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At first I thought I could rely on the maximum relative difference only, but I was wrong. For example, if a = 0.0, and b = 0.5, their relative difference is 1.0. In this case approxEquals(lhs, rhs, maxRelDiff, maxAbsDiff) relies on the maximum absolute difference to determine if two floating point numbers are equal.

The two question are:

  1. how do I come up with a new maximum relative and absolute difference pair if the default (1e-2, 1e-5) isn't precise enough? How were 1e-2 and 1e-5 chosen as the default values? For example, if I choose 1e-4 as my maximum relative difference, what is the maximum absolute difference?

  2. How do I adjust the maximum relative and absolute difference values to work properly with floats and doubles?

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2 Answers 2

checking the source code gives me this (I cut out the implementations for the ranges)

bool approxEqual(T, U, V)(T lhs, U rhs, V maxRelDiff, V maxAbsDiff = 1e-5)

    if (rhs == 0)
        return fabs(lhs) <= maxAbsDiff;
    static if (is(typeof(lhs.infinity)) && is(typeof(rhs.infinity)))
        if (lhs == lhs.infinity && rhs == rhs.infinity ||
            lhs == -lhs.infinity && rhs == -rhs.infinity) return true;
    return fabs((lhs - rhs) / rhs) <= maxRelDiff
        || maxAbsDiff != 0 && fabs(lhs - rhs) <= maxAbsDiff;

this last line is what we'll need to study:

return fabs((lhs - rhs) / rhs) <= maxRelDiff
        || maxAbsDiff != 0 && fabs(lhs - rhs) <= maxAbsDiff;

in other words the function returns true if the numbers are either relatively different by no more than a factor of maxRelDiff OR absolutely different by no more than maxAbsDiff

so using a maxRelDiff of 0.01 (or 1E-2) compares with an accuracy of 2 (decimal) digits

and using maxAbsDiff different from 0 allows numbers close to 0 to be considered equal even though there relative difference is greater than maxRelDiff

edit: basically first decide how accurate the comparison needs to be and choose your maxRelDiff based on that, then decide at what point should a number be equal to 0

with the examples in the comments:

approxEqual(1+1e-10, 1.0, 1e-10, 1e-30) 
approxEqual(1+1e-10, 1.0, 1e-9, 1e-30)

this compares values close to 1 so maxRelDiff trumps here and choosing any maxAbsDiff (lower than maxRelDiff) wont change anything

approxEqual(0, 1e-10, 1e-10, 1e-30) 
approxEqual(0, 1e-9, 1e-9, 1e-30)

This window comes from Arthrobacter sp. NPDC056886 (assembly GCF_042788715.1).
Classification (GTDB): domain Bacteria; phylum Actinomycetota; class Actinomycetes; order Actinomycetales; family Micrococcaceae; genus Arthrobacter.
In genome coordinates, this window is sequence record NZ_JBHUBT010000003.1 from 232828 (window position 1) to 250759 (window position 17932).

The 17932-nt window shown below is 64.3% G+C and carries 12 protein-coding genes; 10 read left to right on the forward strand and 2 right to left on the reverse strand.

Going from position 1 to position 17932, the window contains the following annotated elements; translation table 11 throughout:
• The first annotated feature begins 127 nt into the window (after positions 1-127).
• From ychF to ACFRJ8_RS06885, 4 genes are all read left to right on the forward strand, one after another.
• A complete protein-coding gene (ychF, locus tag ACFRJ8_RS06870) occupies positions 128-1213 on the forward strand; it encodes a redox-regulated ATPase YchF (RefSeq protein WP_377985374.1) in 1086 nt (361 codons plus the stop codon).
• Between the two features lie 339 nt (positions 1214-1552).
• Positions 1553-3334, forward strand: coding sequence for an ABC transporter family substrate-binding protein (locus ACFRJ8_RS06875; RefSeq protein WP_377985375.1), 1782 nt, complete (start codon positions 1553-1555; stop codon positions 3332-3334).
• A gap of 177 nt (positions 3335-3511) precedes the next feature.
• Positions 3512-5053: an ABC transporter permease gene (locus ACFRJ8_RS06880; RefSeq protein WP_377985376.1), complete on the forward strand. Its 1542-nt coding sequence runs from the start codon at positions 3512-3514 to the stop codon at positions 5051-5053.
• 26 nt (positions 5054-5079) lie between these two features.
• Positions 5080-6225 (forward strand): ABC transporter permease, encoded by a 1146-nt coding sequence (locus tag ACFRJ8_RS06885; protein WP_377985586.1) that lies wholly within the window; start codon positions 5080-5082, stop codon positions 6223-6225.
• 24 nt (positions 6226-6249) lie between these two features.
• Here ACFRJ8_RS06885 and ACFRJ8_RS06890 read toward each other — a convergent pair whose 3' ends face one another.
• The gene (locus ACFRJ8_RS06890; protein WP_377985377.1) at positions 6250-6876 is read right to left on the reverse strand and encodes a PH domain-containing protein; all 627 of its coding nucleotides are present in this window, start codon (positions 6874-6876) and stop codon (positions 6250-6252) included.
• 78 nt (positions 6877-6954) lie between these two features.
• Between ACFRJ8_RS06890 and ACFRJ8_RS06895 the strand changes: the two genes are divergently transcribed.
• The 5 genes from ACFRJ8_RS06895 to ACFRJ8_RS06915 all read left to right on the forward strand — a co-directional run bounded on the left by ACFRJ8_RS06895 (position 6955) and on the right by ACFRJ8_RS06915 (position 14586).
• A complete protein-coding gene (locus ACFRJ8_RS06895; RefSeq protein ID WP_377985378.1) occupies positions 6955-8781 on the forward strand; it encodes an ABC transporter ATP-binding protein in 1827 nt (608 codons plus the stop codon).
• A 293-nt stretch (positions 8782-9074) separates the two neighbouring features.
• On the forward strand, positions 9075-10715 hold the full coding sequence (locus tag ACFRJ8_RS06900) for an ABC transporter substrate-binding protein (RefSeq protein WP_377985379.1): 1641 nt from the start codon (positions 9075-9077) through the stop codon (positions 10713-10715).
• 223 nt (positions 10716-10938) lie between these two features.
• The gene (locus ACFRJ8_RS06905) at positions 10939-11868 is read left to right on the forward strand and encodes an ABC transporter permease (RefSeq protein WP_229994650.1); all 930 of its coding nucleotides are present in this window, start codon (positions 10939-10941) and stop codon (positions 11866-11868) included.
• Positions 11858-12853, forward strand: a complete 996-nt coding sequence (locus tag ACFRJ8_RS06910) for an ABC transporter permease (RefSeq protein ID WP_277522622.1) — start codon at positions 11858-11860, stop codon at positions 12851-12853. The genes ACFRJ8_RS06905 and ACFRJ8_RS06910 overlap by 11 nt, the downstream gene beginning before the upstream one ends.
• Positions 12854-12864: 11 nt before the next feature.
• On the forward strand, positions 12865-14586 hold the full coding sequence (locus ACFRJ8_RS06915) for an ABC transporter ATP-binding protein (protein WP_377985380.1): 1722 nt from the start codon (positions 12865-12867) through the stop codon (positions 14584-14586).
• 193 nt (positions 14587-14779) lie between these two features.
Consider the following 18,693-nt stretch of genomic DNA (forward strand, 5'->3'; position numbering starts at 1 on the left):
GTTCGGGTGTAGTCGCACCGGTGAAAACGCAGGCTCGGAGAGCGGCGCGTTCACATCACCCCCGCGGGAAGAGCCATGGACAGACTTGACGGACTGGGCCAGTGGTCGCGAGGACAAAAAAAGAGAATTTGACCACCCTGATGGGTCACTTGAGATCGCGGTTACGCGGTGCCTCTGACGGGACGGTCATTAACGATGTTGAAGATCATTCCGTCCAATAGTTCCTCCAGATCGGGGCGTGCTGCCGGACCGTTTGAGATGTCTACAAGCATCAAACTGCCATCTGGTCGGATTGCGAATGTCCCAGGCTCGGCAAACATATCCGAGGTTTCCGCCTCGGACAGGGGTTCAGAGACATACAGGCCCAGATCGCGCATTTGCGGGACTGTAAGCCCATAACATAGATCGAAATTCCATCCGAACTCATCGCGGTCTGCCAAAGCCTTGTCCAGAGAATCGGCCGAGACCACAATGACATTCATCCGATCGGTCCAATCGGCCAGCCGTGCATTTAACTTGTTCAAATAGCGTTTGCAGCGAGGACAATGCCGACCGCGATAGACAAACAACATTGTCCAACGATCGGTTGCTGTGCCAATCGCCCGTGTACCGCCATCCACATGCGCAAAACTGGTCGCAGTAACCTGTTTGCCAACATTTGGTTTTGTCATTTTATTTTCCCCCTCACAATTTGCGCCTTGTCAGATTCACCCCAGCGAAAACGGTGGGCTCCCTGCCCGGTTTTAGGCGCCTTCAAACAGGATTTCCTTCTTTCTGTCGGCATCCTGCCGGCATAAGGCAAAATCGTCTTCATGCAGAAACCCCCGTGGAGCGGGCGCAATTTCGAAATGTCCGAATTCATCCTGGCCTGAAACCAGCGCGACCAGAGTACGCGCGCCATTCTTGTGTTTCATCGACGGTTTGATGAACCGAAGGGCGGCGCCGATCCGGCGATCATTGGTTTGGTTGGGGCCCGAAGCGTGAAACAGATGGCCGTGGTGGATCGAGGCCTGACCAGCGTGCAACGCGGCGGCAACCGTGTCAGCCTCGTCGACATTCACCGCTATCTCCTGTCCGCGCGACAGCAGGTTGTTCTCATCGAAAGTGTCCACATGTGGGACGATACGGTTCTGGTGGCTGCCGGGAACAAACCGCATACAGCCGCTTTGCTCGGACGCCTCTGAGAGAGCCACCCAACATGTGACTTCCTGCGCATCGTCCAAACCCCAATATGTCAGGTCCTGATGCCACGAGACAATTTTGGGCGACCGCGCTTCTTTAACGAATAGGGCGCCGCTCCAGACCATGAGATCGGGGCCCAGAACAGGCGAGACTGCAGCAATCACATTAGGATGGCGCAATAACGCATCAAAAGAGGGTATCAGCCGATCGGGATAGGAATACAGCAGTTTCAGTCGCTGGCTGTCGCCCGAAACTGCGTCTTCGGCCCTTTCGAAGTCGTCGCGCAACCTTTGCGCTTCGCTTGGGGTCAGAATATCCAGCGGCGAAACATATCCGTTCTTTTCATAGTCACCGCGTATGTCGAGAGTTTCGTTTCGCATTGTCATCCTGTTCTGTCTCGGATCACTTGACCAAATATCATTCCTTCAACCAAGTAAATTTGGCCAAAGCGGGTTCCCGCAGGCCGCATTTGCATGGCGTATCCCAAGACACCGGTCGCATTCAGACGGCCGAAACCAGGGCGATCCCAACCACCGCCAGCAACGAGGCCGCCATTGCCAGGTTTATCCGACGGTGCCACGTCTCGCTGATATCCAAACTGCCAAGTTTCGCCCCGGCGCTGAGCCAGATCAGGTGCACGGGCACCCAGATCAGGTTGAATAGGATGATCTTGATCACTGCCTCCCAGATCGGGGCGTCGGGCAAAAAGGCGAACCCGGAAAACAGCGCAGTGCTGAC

this compares values close to 0 to 0 so the RelDiff (fabs((lhs - rhs) / rhs)) will be 1 and maxAbsDiff trumps

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Thanks, but I'm very well aware of the implementation in Phobos. Yes, the function uses either maxRelDiff or maxAbsDiff, but you're missing the point. The questions aren't about how approxEqual() works. Instead, I want to know how to choose a different maxRelDiff and maxAbsDiff pair than the default one used in Phobos. I would also like to extend the pair to work properly with floats and doubles. –  Arlen Jan 2 '12 at 4:33
And just to show why the pair need to be carefully chosen: approxEqual(1+1e-10, 1.0, 1e-10, 1e-30) and approxEqual(1+1e-10, 1.0, 1e-9, 1e-30) are not affect by a poor choice of values for maxRelDiff and maxAbsDiff, but approxEqual(0, 1e-10, 1e-10, 1e-30) and approxEqual(0, 1e-9, 1e-9, 1e-30) are. –  Arlen Jan 2 '12 at 4:38
dude last paragraphs read them carefully, and I added a bit of explenation –  ratchet freak Jan 2 '12 at 13:32

Although I can't answer your original question, I personally just use fabs for floating-point comparisons:

return fabs(f1 - f2) < 0.10;
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You're calculating the absolute difference and comparing it against 0.10. You can't just rely on absolute difference, and your 0.10 isn't small enough to be practical in most situations. –  Arlen Jan 2 '12 at 2:36
If f1 = 0.01 and f2 = 0.03, you have a a fairly large relative difference, but your expression will say "they're the same". –  Jonathan Leffler Jan 2 '12 at 4:02
For the purposes of some code this is the behavior I've wanted. –  Andrej M. Jan 2 '12 at 16:21

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